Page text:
I adore the Netflix series Orange Is the New Black, and that is why I implore you: Don’t burn through the entire thing this weekend.
Because a fair bit of psychological evidence reveals the hidden pleasures of a long wait, showing that we’re often happier when we’re anticipating something than we are when we get our greedy little hands on it. As Sonja Lyubormisky, a UC Riverside psychologist and author of the book The How of Happiness, said in an email to Science of Us, anticipation itself “generates positive emotions and helps us savor future positive experiences.”
There’s a lot of evidence to support my anti-binge-watching stance. A 2013 paper published in the Journal of Consumer Research with the on-point title “Is Wanting Better Than Having?” found that materialists — in other words, people who said they believe that buying stuff will make them happy — are actually happier when they’re just daydreaming about owning a new product than they are when they’ve bought and purchased the shiny new toy. Next, a study by Christopher Hsee at the University of Chicago Booth School of Business found that students were happiest before they ate a KitKat bar — not during or after. (There’s a summary of that study in this later paper by Hsee.) And, as Jennifer Senior recently pointed out, research has shown that this effect also applies to the vacations we so painstakingly plan and fund: We’re happiest before we take a vacation — not after, and not during.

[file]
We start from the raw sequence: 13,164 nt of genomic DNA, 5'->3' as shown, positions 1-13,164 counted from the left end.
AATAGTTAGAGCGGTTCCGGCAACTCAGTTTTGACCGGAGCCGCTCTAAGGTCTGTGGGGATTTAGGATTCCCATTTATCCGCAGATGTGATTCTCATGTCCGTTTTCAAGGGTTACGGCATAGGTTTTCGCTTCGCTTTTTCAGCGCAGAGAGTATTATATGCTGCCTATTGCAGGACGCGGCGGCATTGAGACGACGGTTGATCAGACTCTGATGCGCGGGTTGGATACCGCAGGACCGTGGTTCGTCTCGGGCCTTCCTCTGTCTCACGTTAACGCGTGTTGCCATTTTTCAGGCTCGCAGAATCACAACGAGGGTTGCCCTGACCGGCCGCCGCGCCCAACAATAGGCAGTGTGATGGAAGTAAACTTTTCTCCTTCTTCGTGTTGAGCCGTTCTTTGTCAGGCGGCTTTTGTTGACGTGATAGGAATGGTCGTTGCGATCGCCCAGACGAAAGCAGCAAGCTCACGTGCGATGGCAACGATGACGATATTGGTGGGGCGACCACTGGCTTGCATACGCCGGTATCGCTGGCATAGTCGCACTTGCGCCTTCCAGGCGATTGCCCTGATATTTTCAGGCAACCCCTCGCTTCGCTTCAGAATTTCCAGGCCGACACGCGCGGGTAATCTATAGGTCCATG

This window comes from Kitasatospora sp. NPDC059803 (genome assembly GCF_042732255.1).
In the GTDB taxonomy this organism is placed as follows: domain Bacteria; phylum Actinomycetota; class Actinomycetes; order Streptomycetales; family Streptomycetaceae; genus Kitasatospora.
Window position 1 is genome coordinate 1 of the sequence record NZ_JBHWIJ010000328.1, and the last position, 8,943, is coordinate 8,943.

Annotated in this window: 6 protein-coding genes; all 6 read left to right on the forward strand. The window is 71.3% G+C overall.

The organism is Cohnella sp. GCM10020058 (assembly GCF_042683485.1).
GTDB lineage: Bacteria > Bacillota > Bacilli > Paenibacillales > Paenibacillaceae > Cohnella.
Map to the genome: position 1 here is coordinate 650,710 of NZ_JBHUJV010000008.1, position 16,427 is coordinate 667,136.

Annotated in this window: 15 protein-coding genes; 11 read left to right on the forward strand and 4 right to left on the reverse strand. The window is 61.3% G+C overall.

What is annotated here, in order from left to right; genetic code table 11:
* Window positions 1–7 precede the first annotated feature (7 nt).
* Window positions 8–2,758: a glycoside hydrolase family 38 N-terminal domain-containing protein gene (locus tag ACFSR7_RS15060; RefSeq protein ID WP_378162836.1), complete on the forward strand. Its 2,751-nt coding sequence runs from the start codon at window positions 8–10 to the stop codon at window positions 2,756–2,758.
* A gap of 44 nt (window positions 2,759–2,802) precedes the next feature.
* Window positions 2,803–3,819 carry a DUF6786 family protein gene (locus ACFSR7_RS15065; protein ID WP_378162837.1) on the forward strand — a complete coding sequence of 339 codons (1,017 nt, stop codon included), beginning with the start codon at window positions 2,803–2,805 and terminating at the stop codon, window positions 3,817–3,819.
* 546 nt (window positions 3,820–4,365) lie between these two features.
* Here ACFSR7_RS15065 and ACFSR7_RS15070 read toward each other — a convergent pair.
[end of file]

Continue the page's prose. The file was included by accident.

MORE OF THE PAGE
So as much as I am dying to find out what happens to Piper and Alex and Crazy Eyes and Taystee and Pennsatucky, I think it’ll be ultimately more fun to resist the urge to binge-watch and watch the episodes one at a time. Now, then: Will someone please point me toward some research on how to avoid spoilers? Because this is the less-thought-out piece of my plan.